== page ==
Who is Shanghai Devil
In 1897, Ugo Pastore, son of Enea, an executive of the Rome-based company Caput Mundi that moved its business in the Far East, follows his father to Shanghai, to help him with his commercial affairs.Young and idealist, Ugo can’t stand the inequalities he’s witnessing in that place, a crossroads of legal, but also shady, business. He will soon choose to don again the silver mask of Volto Nascosto, becoming the mysterious hero that the British will call Shanghai Devil!
Young Chinese actor, a friend of Ugo’s. On stage, he’s a fearless hero who’s able to perform spectacular acrobatic feats. In life, Ha is a mild and very shy young man, known as a person who avoid risks. Or so it seems... but every actor knows that if you play a character long enough, you can find yourself identified with him.
An ill-fated Chinese girl, sold to a Shanghai brothel by her own family. Ugo falls in love with her, and his intervention will avoid Meifong the same dramatic fate of Madame Butterfly. In her, Ugo will find an unexpected and unhoped for tenderness in those war times; while the story develops and their lives become separated, this meeting will also take the value of a nearly impossible utopia.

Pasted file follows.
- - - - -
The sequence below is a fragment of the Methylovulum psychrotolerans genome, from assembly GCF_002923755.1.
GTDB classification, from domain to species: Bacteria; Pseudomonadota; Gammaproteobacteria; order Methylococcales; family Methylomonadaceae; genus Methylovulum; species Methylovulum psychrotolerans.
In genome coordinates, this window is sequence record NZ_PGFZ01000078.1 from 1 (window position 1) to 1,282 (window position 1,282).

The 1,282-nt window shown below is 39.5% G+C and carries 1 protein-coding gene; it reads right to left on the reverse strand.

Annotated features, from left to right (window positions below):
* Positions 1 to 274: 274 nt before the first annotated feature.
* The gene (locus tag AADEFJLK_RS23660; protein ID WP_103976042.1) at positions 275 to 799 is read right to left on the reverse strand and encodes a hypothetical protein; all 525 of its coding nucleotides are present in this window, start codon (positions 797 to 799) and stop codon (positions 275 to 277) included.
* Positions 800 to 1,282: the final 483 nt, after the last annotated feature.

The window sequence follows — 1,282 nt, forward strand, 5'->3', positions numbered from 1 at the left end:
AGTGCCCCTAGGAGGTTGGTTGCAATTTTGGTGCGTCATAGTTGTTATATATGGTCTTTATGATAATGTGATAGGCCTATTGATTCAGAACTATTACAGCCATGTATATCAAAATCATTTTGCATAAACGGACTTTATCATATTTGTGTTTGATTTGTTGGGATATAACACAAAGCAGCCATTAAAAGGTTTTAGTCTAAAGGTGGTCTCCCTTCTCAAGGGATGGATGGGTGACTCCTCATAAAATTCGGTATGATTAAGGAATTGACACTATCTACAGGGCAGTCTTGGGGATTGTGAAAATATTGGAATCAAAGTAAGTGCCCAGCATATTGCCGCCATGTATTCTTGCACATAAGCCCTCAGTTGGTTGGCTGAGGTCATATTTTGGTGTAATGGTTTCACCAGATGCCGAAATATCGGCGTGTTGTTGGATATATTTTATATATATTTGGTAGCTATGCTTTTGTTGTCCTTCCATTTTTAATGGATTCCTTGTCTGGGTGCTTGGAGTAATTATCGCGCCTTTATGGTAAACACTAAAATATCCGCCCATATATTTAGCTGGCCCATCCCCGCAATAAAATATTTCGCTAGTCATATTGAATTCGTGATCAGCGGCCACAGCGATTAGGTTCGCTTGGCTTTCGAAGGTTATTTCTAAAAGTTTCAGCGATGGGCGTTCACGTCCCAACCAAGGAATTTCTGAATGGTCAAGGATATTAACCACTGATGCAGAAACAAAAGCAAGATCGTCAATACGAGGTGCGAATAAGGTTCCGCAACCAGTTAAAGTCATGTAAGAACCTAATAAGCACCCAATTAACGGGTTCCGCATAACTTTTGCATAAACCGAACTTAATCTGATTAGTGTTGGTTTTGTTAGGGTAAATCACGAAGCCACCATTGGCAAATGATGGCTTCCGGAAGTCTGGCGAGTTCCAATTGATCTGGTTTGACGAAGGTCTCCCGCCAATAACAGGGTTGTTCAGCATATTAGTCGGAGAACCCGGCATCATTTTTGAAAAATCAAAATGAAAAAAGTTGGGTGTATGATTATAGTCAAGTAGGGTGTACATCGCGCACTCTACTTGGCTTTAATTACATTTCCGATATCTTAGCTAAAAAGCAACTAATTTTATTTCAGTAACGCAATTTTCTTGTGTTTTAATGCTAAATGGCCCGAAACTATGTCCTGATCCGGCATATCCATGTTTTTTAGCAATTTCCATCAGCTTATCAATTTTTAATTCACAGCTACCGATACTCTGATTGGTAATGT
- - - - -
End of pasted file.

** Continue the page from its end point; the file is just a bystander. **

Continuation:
A friendly adventurer from Milan, Evaristo, (better known as Risto), will develop a solid friendship with Ugo, going side by side with him during his adventures. Risto isn’t the classic comic sidekick, but presents many shady aspects. Away from home for several years, as it happens to many Italian expatriates Risto is now more affectionated to the cooking tradition and his hometown idiom than when he was in Italy. His behaviour is far from crystal-clear, marked by an absolute unpredictability.
Head of the boxer rebels, Chuang Lai is a Shaolin monk. Endowed with a sharp ethical intransigence, he’s not a blood-thirsty character, although he’s a rebel to the core: a great commander and an unequalled fighter, he’s always fighting in the front line, using his bare hands, traditional weapons but also firearms taken from the Western invaders. To mark the difference with the archetypical Asiatic villain, Fu Manchu, we took our inspiration from the popular Chinese actor Jet Li, who also featured in the wonderful movie saga "Once Upon a Time in China".
Lady Jane Stanton
A charming British spy. She’s a pre-eminently shady character, otherwise she wouldn’t be a spy. Clearly inspired by some Marlene Dietrich characters as well as by Greta Garbo’s Mata Hari. But she also has her own personality, very freely taken from some real adventurous, nonconformist and daring women from the past, deeply involved in the siege to the foreign Legation quarter in Peking, such as the legendary Polly Condit Smith, portraited in some historic photos next to some cannons, wearing a sporty divided skirt. Our Lady Jane is prone to other eccesses, shooting, singing, seducing, scheming and showing an enviable leading ability.